Beachcombing the River Thames in London
is known as 'mudlarking'




In the 18th and 19th centuries,
impoverished boys and girls aged 8 to 15
scavenged the river's mud at low tide 
in search of treasures to sell

It was a dirty and unsafe job,
as the river was a receptacle for raw sewage 
and dumping ground for the city's rubbish

Today it is a bit of a gold mine for seeing into the past




Led by Fiona, a local expert archaeologist,
a group of us collected a few things along the bank
we thought might be of interest

We showed her our loot,
and in a nonplussed way she told us much of it dated
to Victorian times or earlier

Once she showed us what to look for,
we saw Victorian roof tiles scattered on the bank
as well as old yellow bricks

Clay tiles with grey streaks were Victorian
Solid red tiles could be dated to Tudor times

And if tiles showed signs of being burned, 
they could be from the Great Fire of London in 1666
(as they threw everything into the river to clean up after the fire)


And yes, that's a bone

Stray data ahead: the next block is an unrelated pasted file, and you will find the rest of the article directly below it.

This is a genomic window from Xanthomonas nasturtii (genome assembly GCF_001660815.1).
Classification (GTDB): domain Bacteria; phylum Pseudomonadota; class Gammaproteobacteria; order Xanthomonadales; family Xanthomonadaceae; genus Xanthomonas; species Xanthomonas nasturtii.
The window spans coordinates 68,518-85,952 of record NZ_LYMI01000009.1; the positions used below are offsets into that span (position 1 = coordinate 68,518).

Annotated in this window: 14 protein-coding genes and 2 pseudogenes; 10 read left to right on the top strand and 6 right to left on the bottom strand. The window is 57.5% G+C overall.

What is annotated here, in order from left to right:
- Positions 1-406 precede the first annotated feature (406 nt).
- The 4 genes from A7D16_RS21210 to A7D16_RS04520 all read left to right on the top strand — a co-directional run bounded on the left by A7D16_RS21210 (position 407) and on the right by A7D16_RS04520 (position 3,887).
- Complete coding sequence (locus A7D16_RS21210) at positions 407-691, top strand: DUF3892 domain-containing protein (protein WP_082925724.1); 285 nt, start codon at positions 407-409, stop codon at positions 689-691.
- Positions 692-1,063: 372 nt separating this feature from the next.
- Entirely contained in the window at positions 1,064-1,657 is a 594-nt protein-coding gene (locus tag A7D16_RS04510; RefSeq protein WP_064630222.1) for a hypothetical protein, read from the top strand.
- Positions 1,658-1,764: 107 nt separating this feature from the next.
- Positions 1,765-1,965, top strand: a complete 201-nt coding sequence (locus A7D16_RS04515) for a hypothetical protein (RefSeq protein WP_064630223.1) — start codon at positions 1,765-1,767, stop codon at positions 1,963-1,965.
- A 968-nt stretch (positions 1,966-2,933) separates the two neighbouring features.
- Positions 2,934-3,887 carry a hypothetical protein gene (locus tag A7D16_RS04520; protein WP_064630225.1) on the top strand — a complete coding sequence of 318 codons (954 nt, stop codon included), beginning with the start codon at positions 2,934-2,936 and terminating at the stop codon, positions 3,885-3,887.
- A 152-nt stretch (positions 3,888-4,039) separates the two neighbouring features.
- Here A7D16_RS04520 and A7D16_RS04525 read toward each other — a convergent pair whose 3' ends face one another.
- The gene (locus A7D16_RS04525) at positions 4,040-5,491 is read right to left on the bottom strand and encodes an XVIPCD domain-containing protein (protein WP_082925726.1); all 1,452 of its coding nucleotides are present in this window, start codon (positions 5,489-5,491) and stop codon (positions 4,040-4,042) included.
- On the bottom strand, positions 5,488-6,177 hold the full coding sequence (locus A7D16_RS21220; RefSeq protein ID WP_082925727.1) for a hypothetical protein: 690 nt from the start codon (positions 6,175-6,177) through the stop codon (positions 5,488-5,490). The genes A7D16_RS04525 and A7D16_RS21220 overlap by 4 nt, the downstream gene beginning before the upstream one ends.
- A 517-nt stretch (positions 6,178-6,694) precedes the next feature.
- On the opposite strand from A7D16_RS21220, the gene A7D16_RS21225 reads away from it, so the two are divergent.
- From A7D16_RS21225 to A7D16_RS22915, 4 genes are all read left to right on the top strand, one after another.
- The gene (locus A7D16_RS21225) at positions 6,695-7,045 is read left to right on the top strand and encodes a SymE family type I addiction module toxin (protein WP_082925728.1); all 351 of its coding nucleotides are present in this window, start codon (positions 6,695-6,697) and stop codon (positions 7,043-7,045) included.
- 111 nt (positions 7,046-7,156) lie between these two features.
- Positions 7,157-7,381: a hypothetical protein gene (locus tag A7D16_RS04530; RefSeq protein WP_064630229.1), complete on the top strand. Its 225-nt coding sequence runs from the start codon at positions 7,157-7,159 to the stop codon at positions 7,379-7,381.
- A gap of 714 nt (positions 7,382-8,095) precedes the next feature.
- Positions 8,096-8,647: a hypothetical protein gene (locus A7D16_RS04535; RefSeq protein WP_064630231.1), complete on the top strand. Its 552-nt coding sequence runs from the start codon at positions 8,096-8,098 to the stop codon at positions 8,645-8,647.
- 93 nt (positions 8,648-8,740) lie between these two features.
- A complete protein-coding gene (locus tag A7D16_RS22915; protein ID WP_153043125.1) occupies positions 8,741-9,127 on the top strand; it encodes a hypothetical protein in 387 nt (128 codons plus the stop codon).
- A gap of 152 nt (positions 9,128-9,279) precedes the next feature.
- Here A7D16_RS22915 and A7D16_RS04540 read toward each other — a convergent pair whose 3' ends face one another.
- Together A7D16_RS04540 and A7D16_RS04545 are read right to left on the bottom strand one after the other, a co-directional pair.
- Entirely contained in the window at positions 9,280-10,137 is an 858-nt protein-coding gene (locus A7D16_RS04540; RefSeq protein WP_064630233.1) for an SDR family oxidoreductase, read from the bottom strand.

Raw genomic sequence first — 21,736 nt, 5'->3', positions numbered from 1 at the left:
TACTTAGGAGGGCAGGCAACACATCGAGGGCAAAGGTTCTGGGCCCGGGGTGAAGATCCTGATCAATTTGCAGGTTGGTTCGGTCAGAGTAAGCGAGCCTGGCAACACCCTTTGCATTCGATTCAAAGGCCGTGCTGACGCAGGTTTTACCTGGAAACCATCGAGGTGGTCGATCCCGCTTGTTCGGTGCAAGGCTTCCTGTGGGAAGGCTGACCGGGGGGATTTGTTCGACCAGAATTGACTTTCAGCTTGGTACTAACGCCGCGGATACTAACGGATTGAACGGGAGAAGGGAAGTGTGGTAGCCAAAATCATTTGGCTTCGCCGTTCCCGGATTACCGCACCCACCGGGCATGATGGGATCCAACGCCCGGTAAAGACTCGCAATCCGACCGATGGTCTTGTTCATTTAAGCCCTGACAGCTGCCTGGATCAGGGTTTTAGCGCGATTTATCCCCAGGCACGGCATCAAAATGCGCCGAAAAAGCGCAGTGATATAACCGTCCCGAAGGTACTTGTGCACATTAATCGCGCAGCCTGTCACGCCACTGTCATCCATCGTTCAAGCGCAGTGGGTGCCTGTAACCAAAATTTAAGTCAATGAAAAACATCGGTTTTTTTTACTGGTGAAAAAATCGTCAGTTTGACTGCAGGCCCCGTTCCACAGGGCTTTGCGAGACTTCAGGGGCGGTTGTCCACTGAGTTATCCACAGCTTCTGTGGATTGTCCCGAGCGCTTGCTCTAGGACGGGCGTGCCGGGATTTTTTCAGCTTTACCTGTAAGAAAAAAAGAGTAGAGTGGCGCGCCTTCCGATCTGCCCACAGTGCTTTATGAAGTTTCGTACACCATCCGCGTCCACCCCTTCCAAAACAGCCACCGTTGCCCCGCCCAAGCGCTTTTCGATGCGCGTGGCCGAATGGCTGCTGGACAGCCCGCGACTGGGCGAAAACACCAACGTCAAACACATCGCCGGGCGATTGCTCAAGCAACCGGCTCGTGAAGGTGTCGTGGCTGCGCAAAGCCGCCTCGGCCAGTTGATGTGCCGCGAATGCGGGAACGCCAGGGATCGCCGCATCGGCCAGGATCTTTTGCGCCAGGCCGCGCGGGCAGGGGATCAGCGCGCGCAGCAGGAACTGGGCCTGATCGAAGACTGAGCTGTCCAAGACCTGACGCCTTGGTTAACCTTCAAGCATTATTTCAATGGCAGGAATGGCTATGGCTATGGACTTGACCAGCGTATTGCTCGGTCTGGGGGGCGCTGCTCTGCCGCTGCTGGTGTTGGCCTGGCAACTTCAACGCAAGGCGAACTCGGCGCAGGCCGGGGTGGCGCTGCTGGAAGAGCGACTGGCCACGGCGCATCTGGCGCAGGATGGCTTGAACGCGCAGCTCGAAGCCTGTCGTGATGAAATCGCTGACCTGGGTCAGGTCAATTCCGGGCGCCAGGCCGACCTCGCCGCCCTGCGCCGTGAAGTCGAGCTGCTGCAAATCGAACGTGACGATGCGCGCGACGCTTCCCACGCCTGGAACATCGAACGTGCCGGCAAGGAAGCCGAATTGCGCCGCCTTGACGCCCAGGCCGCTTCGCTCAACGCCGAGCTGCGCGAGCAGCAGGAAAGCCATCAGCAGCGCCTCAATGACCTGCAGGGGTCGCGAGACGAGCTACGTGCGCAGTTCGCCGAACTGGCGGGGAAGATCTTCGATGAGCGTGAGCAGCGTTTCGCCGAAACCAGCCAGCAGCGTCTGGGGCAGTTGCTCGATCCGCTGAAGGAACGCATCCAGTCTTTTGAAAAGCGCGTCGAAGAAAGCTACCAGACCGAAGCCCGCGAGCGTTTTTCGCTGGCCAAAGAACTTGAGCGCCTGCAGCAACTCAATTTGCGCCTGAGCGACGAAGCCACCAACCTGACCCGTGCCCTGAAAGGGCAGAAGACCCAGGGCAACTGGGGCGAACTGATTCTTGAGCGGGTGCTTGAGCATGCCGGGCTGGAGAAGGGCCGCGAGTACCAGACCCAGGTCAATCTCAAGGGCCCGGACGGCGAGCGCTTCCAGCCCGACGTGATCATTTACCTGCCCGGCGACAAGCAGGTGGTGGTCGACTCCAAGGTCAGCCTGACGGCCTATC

We found glass waste from a factory that
operated nearby from 1700s - 1800s

Pottery known as 'tin-glazed ware'
would have been discarded
from kilns located on the shore 
between 15th and 17th centuries

Clay pipes were like cigarette butts of the time,
popular by smokers between 1580 and 1930
We saw these everywhere


Clay pipes and a very old shard of tin-glazed ware (the piece with one blue stripe)


The plentiful metal nails and scrap were from the shipyard
that once stood where we searched 
(late 1600s - late 1800s)
Clearly they were handmade and did not look uniform in shape

The most important discovery of the day
was a piece of coral found by someone in our group
- Fiona asked if she could take it to the Zoo as they are piecing together
what types of coral lived in the river -

Although you could mudlark on your own,
you wouldn't know what you were seeing
so I would highly recommend giving it a go with Fiona
- great for all ages -




We were thrilled with our success
and thankful the bank was pebbly and mud-free

I'll never look at the Thames the same :)

- photos by me -

Mudlarking via London Walks
(a nonsponsored post)

 
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